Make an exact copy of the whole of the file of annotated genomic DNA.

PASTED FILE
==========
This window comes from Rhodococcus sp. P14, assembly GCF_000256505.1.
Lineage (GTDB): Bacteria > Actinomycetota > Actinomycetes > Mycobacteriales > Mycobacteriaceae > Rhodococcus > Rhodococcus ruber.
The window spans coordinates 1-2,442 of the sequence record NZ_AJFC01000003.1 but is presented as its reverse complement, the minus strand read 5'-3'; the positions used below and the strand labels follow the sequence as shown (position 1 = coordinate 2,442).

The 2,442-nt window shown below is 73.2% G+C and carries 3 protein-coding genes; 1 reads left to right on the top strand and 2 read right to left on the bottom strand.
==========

This window comes from Rhodococcus sp. P14, assembly GCF_000256505.1.
Lineage (GTDB): Bacteria > Actinomycetota > Actinomycetes > Mycobacteriales > Mycobacteriaceae > Rhodococcus > Rhodococcus ruber.
The window spans coordinates 1-2,442 of the sequence record NZ_AJFC01000003.1 but is presented as its reverse complement, the minus strand read 5'-3'; the positions used below and the strand labels follow the sequence as shown (position 1 = coordinate 2,442).

The 2,442-nt window shown below is 73.2% G+C and carries 3 protein-coding genes; 1 reads left to right on the top strand and 2 read right to left on the bottom strand.